I have, on a few prior occasions, called attention to an interesting (and, in my opinion, important and timely) blog called “Neville-Neville Land” and bearing the subtitle of “Refuting the errors of Jonathan Neville and the Heartland hoax.”
Mr. Neville has had me in his crosshairs of late and, while I don’t intend to return the favor, I’m happy to pass on a few links to recent articles on the “Neville-Neville Land” site. Primarily because I agree with them and think that others need to see the weaknesses in Mr. Neville’s arguments specifically and, to some extent, in the Heartlander position more generally. I think that the two authors behind “Neville-Neville Land” have been doing very good work, and that what they have to say is of considerable value.
Anyway, here are four of their recent contributions:
Some good Church news:
Here’s a relevant comment from the great George Q. Cannon, who served as a counselor in the First Presidency to Brigham Young, John Taylor, Wilford Woodruff, and Lorenzo Snow:
There is a tendency, strongly manifested . . . among some of the brethren, to study the geography of the Book of Mormon. . . . We are greatly pleased to notice the . . . interest taken by the Saints in this holy book. . . . But valuable as is the Book of Mormon both in doctrine and history, yet it is possible to put this sacred volume to uses for which it was never intended, uses which are detrimental rather than advantageous to the cause of truth, and consequently to the work of the Lord. . . .
The brethren who lecture on the lands of the Nephites or the geography of the Book of Mormon are not united in their conclusions. No two of them, so far as we have learned, are agreed on all points, and in many cases the variations amount to tens of thousands of miles. These differences of views lead to discussion, contention and perplexity; and we believe more confusion is caused by these divergences than good is done by the truths elicited.
How is it that there is such a variety of ideas of this subject? Simply because the Book of Mormon is not a geographical primer. It was not written to teach geographical truths. What is told us of the situation of the various lands or cities of the ancient Jaredites, Nephites and Lamanites is usually simply an incidental remark connected with the doctrinal or historical portions of the work and almost invariably only extends to a statement of the relative position of some land or city to contiguous or surrounding places and nowhere gives us the exact situation or boundaries so that it can be definitely located without fear of error…
The First Presidency has often been asked to prepare some suggestive map illustrative of Nephite geography, but have never consented to do so. Nor are we acquainted with any of the Twelve Apostles who would undertake such a task. The reason is, that without further information they are not prepared even to suggest [a map]. The word of the Lord or the translation of other ancient records is required to clear up many points now so obscure….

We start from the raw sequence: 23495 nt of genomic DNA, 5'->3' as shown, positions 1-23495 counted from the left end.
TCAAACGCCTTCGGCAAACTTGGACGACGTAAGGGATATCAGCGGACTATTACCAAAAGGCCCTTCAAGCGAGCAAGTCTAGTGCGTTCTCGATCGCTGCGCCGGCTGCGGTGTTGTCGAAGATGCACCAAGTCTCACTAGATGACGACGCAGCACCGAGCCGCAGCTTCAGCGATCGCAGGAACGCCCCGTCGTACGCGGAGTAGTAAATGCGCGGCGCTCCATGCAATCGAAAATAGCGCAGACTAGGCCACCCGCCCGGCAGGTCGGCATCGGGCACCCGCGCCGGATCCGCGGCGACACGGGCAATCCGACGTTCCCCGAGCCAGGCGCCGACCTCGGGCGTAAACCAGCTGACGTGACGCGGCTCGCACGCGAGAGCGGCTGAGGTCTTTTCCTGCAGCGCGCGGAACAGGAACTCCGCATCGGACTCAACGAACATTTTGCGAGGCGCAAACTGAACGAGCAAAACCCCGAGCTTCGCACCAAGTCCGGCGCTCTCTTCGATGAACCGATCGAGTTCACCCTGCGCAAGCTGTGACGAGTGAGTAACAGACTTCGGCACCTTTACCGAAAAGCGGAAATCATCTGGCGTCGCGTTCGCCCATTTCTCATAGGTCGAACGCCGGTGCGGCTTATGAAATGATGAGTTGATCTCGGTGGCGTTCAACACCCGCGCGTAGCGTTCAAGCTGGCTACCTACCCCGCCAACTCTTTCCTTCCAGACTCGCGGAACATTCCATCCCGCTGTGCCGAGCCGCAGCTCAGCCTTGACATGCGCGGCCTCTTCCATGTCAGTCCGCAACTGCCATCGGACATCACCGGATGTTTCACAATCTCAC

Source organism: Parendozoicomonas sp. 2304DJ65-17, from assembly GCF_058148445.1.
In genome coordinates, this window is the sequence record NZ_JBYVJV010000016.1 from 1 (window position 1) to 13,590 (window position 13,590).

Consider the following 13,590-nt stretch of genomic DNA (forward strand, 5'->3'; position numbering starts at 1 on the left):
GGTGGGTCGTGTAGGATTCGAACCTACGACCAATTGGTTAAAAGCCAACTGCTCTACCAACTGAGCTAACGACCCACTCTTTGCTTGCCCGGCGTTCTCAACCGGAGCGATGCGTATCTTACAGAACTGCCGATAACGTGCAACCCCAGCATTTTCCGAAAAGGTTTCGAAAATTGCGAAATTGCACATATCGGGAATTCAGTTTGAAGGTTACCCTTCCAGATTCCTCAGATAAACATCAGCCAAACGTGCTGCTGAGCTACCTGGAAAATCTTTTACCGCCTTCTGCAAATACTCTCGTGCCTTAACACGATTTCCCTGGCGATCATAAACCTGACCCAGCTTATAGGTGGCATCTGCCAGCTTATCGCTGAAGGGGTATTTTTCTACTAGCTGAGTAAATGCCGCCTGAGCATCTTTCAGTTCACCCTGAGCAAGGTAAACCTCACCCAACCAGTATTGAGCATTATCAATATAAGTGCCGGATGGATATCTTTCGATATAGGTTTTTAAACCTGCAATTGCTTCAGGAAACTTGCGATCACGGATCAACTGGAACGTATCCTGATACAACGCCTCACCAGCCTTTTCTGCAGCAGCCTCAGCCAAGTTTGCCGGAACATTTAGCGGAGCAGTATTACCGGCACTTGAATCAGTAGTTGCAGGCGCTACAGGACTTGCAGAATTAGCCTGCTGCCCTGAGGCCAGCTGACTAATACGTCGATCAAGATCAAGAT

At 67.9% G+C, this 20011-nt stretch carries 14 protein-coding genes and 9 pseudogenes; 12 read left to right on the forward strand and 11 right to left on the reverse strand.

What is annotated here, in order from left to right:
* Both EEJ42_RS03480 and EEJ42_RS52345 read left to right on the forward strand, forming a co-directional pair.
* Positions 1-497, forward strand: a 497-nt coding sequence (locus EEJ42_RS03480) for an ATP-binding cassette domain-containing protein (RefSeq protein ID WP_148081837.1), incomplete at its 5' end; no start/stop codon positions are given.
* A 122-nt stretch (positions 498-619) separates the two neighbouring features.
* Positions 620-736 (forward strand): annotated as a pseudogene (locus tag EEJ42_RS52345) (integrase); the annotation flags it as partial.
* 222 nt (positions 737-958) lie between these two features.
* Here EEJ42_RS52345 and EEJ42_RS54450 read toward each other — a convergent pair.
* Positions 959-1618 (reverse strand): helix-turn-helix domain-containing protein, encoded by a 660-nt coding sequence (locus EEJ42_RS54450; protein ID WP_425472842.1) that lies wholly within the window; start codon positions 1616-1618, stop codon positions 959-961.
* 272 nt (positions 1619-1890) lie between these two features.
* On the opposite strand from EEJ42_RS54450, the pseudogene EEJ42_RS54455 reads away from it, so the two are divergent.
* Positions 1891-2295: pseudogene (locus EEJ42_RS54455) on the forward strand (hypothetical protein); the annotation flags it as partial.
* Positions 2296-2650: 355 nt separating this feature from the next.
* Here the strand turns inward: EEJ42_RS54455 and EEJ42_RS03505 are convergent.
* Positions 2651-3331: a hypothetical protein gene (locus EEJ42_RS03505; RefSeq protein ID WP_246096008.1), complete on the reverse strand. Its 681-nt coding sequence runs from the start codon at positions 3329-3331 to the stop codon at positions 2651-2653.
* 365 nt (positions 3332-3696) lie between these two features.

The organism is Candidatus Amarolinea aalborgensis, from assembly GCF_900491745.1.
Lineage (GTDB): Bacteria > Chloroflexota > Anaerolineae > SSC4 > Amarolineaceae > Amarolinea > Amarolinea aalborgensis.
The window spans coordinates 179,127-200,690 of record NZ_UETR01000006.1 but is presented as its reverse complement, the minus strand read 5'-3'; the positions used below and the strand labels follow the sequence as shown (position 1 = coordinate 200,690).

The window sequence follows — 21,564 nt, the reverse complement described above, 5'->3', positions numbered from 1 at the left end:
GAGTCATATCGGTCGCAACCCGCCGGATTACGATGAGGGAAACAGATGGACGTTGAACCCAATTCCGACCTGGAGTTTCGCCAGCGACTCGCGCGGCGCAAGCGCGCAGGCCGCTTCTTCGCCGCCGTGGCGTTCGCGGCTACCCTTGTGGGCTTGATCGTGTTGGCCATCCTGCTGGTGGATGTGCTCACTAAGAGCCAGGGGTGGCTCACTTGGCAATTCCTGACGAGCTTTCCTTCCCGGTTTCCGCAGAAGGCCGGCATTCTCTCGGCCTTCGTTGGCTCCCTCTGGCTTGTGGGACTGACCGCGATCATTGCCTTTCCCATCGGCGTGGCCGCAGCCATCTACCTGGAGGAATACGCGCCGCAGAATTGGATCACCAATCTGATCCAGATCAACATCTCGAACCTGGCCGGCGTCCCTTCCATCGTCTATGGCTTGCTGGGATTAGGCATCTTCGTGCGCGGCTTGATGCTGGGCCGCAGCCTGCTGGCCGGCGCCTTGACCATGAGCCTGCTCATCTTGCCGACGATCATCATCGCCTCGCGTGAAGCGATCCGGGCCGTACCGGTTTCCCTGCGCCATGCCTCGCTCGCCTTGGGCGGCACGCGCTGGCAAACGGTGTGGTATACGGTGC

For these reasons we have strong objections to the introduction of maps and their circulation among our people which profess to give the location of the Nephite cities and settlements. As we have said, they have a tendency to mislead, instead of enlighten, and they give rise to discussions which will lead to division of sentiment and be very unprofitable. We see no necessity for maps of this character, because, at least, much would be left to the imagination of those who prepare them; and we hope that there will be no attempt made to introduce them or give them general circulation. Of course, there can be no harm result from the study of the geography of this continent at the time it was settled by the Nephites, drawing all the information possible from the record which has been translated for our benefit. But beyond this we do not think it necessary, at the present time, to go, because it is plain to be seen, we think, that evils may result therefrom.
George Q. Cannon, “Editorial Thoughts: The Book of Mormon Geography,” The Juvenile Instructor 25 no. 1 (1 January 1890)), 18–19.
I see no real problem, nowadays, with proposing theories of Book of Mormon geography and even creating illustrative maps. I see no problem with discussing such theories, with advocating them or critiquing them. But it should never be forgotten that, while Book of Mormon geographical speculation is interesting, it’s a matter of, at most, secondary or tertiary importance. It’s not doctrine. There is no revealed, official, authoritative geography for the Book of Mormon. When some geographical model or other becomes the one note on a piano that somebody keeps hammering, when it threatens to become a cult or a schism, things have gone seriously wrong.